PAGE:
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A worthy manner
“I therefore, a prisoner for the Lord, urge you to walk in a manner worthy of the calling to which you have been called, with all humility and gentleness, with patience, bearing with one another in love, eager to maintain the unity of the Spirit in the bond of peace. There is one body and one Spirit—just as you were called to the one hope that belongs to your call—one Lord, one faith, one baptism, one God and Father of all, who is over all and through all and in all.”
There’s no excuse
You simply can’t miss the phrase “a prisoner for the Lord.” Paul is a prisoner because he walked in obedience to Jesus as “a preacher and apostle and teacher” (2 Tim. 1:11). There is no failure, no sin, no mistake, no shortcoming here. Paul did what Jesus called him to do and got incarcerated for it.
Maybe we’ve grown to expect Paul to be locked up somewhere. Maybe the historical distance softens the intended impact. But stop to consider the implications for a moment. From prison Paul admonishes the church in Ephesus to walk in a manner worthy of their calling.
There simply is no excuse for the church not to walk in a manner worthy of her calling. Paul, the “ambassador in chains” (Eph. 6:20), removes all alibis. No demand from governing authorities, no trouble or hardship, no amount of threat or manipulation, no criticism or accusation can justify an unwillingness in the church to walk in obedience to Jesus as his people.
A worthy manner
Paul describes in vivid detail what it looks like to “walk in a manner worthy of the calling to which you have been called.” This isn’t flowery language or a trite suggestion. He qualifies a worthy manner with five vividly descriptive ideas:
More than a quality possessed by those in the church, humility is actively placing the needs of others before your own. There is no room for entitlement with humility, no demand for honor. One of the most certain indicators that humility is present comes when we move toward those who hurt or offend us to love and serve them, rather than accuse and condemn them (Mark 10:42–45; Rom. 12:14–16; Phil. 2:1–11).
Whether it makes our list of God’s attributes or not, the Almighty Creator of heaven and earth has revealed himself to be . . . gentle. It is not a mark of the church to be passive or permissive. To truly love one another, we must correct one another, rebuke one another, and discipline one another. And we must do so with gentleness (Matt. 11:28–30; 2 Tim. 2:24–26; Heb. 12:7–11).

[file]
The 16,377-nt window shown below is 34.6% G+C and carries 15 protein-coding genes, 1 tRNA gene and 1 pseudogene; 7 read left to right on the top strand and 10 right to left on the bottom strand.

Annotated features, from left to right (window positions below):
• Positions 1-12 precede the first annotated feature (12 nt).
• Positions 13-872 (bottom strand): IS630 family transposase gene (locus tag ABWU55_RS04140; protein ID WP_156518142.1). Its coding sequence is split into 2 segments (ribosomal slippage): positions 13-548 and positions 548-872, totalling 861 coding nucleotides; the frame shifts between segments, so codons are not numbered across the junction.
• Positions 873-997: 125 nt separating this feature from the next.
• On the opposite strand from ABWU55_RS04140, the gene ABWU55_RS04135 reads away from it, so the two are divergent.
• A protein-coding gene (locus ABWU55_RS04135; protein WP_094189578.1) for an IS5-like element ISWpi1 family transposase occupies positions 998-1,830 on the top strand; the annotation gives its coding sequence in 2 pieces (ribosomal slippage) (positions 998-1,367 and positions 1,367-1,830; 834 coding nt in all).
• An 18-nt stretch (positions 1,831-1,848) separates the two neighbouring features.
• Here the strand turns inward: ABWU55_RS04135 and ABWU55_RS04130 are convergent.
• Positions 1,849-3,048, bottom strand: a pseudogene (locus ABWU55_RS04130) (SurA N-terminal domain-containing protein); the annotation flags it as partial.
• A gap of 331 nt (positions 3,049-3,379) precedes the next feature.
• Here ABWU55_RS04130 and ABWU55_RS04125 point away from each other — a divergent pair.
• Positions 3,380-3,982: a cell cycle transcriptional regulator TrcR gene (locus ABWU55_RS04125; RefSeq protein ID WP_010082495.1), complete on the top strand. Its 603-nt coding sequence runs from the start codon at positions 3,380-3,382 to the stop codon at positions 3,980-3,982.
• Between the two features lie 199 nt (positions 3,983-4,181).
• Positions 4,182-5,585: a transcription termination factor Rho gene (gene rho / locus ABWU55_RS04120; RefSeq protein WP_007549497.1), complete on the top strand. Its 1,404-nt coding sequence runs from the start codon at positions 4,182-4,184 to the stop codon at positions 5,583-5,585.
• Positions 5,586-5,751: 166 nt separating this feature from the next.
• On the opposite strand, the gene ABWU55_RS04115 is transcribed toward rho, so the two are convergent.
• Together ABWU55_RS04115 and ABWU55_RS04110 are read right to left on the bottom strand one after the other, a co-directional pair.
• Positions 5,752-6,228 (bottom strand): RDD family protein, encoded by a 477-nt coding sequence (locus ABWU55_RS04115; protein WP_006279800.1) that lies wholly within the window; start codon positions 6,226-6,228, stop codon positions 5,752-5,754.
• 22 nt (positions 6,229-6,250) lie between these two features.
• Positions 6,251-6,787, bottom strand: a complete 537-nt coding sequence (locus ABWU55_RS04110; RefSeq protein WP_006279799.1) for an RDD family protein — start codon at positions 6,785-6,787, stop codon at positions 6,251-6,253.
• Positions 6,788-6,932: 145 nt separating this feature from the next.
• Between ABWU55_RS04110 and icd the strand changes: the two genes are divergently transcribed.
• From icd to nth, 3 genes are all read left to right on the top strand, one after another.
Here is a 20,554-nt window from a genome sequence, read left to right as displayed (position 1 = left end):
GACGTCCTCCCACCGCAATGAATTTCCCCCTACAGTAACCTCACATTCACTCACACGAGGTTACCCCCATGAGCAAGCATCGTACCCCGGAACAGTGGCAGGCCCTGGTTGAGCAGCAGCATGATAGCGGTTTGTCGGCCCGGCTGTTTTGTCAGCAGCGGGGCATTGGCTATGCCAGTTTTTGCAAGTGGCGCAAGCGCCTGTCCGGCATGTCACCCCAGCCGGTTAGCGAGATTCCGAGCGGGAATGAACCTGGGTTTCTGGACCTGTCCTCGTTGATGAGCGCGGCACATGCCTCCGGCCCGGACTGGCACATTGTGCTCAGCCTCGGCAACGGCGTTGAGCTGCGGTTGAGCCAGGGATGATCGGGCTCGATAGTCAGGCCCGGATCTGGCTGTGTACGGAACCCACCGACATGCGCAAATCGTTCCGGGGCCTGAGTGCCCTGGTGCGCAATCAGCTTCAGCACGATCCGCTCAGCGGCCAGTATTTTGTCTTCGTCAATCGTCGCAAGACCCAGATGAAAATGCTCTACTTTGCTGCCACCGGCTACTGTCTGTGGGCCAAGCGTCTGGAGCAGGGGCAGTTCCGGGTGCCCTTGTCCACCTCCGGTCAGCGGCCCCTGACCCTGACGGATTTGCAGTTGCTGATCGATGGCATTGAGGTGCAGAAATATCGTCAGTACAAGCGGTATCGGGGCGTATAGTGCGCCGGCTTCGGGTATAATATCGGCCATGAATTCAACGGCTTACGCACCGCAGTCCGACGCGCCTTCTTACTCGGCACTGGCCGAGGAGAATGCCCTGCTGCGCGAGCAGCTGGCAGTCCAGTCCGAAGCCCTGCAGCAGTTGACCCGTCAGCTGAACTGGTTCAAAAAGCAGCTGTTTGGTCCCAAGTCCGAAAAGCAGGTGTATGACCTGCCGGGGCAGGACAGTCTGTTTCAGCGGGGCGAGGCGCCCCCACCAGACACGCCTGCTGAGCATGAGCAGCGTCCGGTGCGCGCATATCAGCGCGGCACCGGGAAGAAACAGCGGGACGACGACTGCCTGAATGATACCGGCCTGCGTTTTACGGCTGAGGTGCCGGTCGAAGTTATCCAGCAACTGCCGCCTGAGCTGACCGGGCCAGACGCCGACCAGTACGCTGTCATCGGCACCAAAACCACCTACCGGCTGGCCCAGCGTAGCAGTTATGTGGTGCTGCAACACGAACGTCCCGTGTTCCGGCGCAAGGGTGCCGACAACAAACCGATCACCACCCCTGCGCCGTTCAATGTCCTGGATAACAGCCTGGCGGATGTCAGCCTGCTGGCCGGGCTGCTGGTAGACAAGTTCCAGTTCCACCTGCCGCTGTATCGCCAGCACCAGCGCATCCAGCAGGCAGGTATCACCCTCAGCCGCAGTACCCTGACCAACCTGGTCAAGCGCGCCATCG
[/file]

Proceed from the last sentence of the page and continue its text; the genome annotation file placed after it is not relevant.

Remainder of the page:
If there’s one thing I’ve learned in 15 years of pastoral service, it’s this: immaturity always lacks patience. The tragic outcome when we refuse to persevere, whether naively or stubbornly, is an absence of character in individual believers and an absence of fruit in the broader community (Acts 13–14; Rom. 5:1–5; James 1:2–4; 2 Pet. 1:3–11).
4. Bearing with one another in love
The implication of Paul’s language here is that those around you have shortcomings. A total shock, right? Yet every one of us tends to be blind to our own sin and easily frustrated with the sin of others. Nevertheless, there’s no way to love like Jesus without selflessness and sacrifice (John 13:12–16, 15:12–13; 1 Cor. 13; Gal. 2:11–21).
More than pro-unity
The fifth aspect of a worthy manner is unity.
Did anyone else have to suffer through church business meetings when they were little? Robert’s Rules of Order, those in favor “aye,” those opposed “nay,” etc. If the motion were ever made for the church to be unified, I simply cannot imagine there being anyone opposed to it.
Asking the church if we are pro-unity is like asking my kids if they are pro-candy. It’s an obvious, “Yes!” Of course, the church is eager for unity. We love unity. There is, after all, only one body, one Spirit, one hope, one Lord, one faith, one baptism, and one God. Unity is a birthright of the church.
But Paul doesn’t say that walking in a worthy manner requires the church to be eager for unity. He calls the church to eagerly maintain unity. That’s different. There’s difficulty, hardship, and challenge implied. There’s a battle at hand. While the church was handed unity at birth, the church must fight to keep it.
Fight for unity—that’s what I’m asking of the elders and leaders of my church, Mars Hill Huntington Beach. Walk in a manner worthy of your calling: humbly, gently, patiently, bearing in love, eagerly maintaining unity. Pray for our church. Pray for our leaders. Pray for the church. Pray for church leaders. Pray for Spirit-empowered love for one another and Spirit-empowered love for lost people. Pray that we “grow up in every way into him who is the head, into Christ” (Eph. 4:15).